Adrian Pierini is a design graduate from the University of Buenos Aries (UBA) with honours, Professor of various subjects at UBA and at the University of Palermo. Pierini is currently a general creative director of his own design studio, Pierini Partners. Recently he wrote an article concerning how to properly judge a package design that has some great insights I’d like share.
The Ten Rules – Obey Them
1. Pretty & Ugly Do Not Exist
The job of strategic designer does not always imply creating pretty or shocking things, but he should ALWAYS achieve the client’s commercial aims.
2. Not to Ignore the Underlying Story
Know it’s background. Maybe there’s not much innovation present but it could still resonate strongly with its brand loyal customers.
3. Not to Ignore the Strategy
Consider questions like: “What were they looking for with the redesign?”
4. To consider always customs and culture
An aesthetic resource can’t just be randomly placed. The sense of colors, of shapes, of words varies from one continent to another, from one country to another, etc.
5. To know the technical limitations and legislations
It is not the same to create a wine label than a packaging for chewing gums. Consider things like the printing machine and product category implementations.
6. Strategic Reaction Rules
Not every development has an organized process. Think of a company reacting to a local or big competitor.
7. Consider the amount of funds assigned to the idea
Pretty straightforward. Sometimes you’ll get a big budget, and sometimes you get less than desired.
8. Evaluate the design in the codes of its category
Don’t pretend that a coffee looks like a perfume or that a box of cereal looks like a soap powder. They are very different.
9. Consider the achievement of the commercial aims as a parameter of success
While a good aesthetic makes undoubtedly a message more effective, it does not guarantee commercial success, and even less to reach consumers’ hearts.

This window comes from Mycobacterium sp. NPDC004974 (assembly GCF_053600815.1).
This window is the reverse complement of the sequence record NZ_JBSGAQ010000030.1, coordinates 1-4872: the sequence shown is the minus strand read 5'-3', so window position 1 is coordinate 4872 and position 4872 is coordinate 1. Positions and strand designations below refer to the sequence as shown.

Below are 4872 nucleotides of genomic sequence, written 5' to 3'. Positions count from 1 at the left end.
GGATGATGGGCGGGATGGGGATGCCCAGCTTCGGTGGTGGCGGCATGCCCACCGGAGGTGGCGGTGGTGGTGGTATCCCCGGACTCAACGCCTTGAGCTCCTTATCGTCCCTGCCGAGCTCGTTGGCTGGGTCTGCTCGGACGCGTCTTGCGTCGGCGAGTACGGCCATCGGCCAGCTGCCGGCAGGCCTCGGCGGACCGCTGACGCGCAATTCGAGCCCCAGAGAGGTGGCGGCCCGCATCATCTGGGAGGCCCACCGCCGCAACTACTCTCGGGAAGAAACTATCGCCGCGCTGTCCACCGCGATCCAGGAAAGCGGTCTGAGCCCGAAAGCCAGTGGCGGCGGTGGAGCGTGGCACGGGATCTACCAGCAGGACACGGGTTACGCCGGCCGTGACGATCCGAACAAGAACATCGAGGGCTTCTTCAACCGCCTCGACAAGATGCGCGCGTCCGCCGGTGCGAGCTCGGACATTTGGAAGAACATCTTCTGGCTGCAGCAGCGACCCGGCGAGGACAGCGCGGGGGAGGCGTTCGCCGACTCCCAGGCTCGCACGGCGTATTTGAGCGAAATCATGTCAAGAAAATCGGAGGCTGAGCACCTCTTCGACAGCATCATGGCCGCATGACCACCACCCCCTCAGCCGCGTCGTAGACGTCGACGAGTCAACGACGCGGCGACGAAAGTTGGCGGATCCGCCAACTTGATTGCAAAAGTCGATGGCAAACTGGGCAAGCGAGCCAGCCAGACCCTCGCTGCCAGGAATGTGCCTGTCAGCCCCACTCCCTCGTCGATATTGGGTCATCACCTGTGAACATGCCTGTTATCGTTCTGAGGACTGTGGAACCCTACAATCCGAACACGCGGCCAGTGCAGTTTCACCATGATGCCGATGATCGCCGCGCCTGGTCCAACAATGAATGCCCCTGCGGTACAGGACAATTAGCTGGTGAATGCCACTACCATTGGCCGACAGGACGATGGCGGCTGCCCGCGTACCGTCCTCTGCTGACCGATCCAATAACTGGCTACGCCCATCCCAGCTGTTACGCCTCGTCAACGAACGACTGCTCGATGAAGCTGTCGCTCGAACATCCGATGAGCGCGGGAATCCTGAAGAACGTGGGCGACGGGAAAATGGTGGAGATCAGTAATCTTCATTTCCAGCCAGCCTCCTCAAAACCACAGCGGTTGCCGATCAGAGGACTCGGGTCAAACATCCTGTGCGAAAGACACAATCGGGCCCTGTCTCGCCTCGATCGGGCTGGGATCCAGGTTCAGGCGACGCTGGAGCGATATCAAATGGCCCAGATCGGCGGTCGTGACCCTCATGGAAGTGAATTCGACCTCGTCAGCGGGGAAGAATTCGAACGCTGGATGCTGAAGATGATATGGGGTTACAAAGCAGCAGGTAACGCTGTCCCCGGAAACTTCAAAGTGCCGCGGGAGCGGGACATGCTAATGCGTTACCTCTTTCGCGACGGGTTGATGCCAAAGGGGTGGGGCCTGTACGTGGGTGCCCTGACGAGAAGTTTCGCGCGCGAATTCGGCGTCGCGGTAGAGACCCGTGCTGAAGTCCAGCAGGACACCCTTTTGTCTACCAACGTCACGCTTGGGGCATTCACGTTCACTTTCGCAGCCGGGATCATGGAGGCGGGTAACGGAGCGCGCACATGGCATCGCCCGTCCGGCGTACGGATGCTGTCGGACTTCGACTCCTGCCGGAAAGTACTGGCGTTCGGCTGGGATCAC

10. See beyond and to understand that an analyzed design is the beginning of something greater
First impressions aren’t everything. Understand that packaging is the spearhead of multiple messages and other strategic actions.
According to Pierini three of these rules are usually ignored, they are:
A) Ignoring the underlying strategy
He stresses we should know the strategy behind the design before expressing our opinion. If not, we fail to understand the package design.
B) Not taking into account the technical limitations
Sometimes we forget about the factors such the product’s category requirements of implementation, the laws in the country, or the physical characteristics the product demands. Furthermore, we also sometimes ignore the printing system used, the types of material on which an art be applied (i.e. toxicity of the material, ink absorption, etc.) or the skill level of the people involved in making the design.
C) Basing oneself on a superficial aspect, without considering the codes of the category
Pierini states this perfectly: ” One cannot pretend that a coffee looks like a perfume or that a box of cereal looks like a soap powder. Each area has established, as time went by, a language that consumers understand rapidly, and that helps them to detect the product in an immediate way in the market shelves” (Dieline).
He goes on to give examples:
“Evaluating a design piece is, paradoxically, as simple as complex.” – Adrian Pierini
It’s simple because our superficiality inside of is easily tempted to look at a package and either hate it or love it based on its aesthetics. But it’s complex because there is more to package design that just appearances. There’s another realm we – as consumers -don’t see. And do we need to see it? No. But if we are going to judge a package design (just as we would a person) we must first understand and read between the lines.
Otherwise, we fail to fully appreciate the design. A design that took people months – heck even years – to create.
- “10 Rules to Properly Judge a Package Design.” The Dieline. http://www.thedieline.com/blog/2011/1/27/10-rules-to-properly-judge-commercial-design.html
- “About Adrian Pierini”. Pierini Partners. http://www.pierinipartners.com/eng/about-adrian-pierini.php